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Web Accessibility 3.0 Rick Ells University of Washington Seattle, Washington.

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Presentation on theme: "Web Accessibility 3.0 Rick Ells University of Washington Seattle, Washington."— Presentation transcript:

1 Web Accessibility 3.0 Rick Ells University of Washington Seattle, Washington

2 Goal We are in the business of helping people climb mountains, figuratively speaking. Our work should not put obstacles in their way.

3 What Are We Doing? Serving our clients –All of the population of potential clients Supporting institutional goals and purposes –Serving all students well, including the handicapped Delivering essential services through the Web –Continually improving service through effective use of available technologies

4 Web Services Modern higher education relies on the Web to do its business We have a diverse audience, including people with handicaps Our audience is using a growing variety of means to access our services (PDAs, mobiles, laptops)

5 Device Independence "A philosophical rule [that guided the development of HTML] was that HTML should convey the structure of a hypertext document, but not details of presentation. This was the only way to get it to display reasonably on any of a very wide variety of different screens and sizes of paper." Weaving the Web - The original design and ultimate destiny of the World Wide Web by its inventor, Tim Berners-Lee

6 Accessibility Web technologies are designed to support device independence Accessible design is a special case of the the general goal of maintaining device independence Device independent approaches are essential to supporting the growing range of devices connecting to Web information and services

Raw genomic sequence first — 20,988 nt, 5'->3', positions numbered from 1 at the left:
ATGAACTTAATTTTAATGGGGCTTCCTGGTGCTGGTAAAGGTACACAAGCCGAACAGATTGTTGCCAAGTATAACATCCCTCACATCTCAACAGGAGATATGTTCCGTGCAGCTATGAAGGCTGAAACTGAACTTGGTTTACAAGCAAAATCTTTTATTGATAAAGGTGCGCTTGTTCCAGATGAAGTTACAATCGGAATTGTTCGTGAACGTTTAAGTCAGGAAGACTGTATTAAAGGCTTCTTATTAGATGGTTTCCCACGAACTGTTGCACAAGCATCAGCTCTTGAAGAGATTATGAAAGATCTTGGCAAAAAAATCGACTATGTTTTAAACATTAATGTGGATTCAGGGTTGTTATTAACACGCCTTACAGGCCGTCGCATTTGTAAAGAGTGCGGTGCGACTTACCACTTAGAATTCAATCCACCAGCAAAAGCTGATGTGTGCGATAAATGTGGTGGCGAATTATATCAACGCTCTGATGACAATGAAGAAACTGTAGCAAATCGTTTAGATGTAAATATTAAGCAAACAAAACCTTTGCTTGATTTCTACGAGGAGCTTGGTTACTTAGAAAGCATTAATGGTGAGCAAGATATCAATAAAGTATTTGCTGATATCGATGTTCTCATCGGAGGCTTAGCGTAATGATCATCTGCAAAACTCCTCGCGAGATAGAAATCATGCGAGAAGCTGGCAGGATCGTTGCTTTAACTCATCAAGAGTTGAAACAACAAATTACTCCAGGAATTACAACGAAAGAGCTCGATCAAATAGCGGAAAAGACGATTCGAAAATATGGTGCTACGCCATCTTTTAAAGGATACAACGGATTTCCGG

7 Making Progress Down through the Web ages, we have made progress in sustaining and expanding device independence Slop Code Age Tables Age X-C/P Age Will we be able to sustain progress as we begin building Web applications?

8 Slop Code Age No DOCTYPE statement End tags optional No validation Non-standard elements Heavy use of attributes for color, font, alignment, etc. Heavy use of tables (and tables within tables) for layout

9 Tables Age May have DOCTYPE statement End tags required, except for empty elements Heavy use of attributes for color, font, alignment, etc. Heavy use of tables (and tables within tables) for layout Some validation against standards

10 Typical Tables Layout

11 Problems With Table Age Major code bloat Tables imposed sequence on content Changing presentation required extensive code modification Different presentations for different devices impossible

12 X-C/P Age DOCTYPE statement always present, preferably XHTML Strict Content is in XHTML –Logical markup using element types according to their semantic role –Headings, paragraphs, lists and list items, etc. Presentation, including layout, controlled with CSS All code validated against standards

13 X-C/P XML foundation Separation of content and presentation Utilization of semantic logical elements enables efficient presentation control with CSS Alternative attributes supporting non- visual adaptive technologies –Alternative texts for non-text elements –Labels bind title to form controls

14 X-C/P Accessibility Can be keyboard accessible Alternative stylesheets possible for different devices Logical structure of elements to help in semantic interpretation and navigation Coherent sequence of content Page-by-page display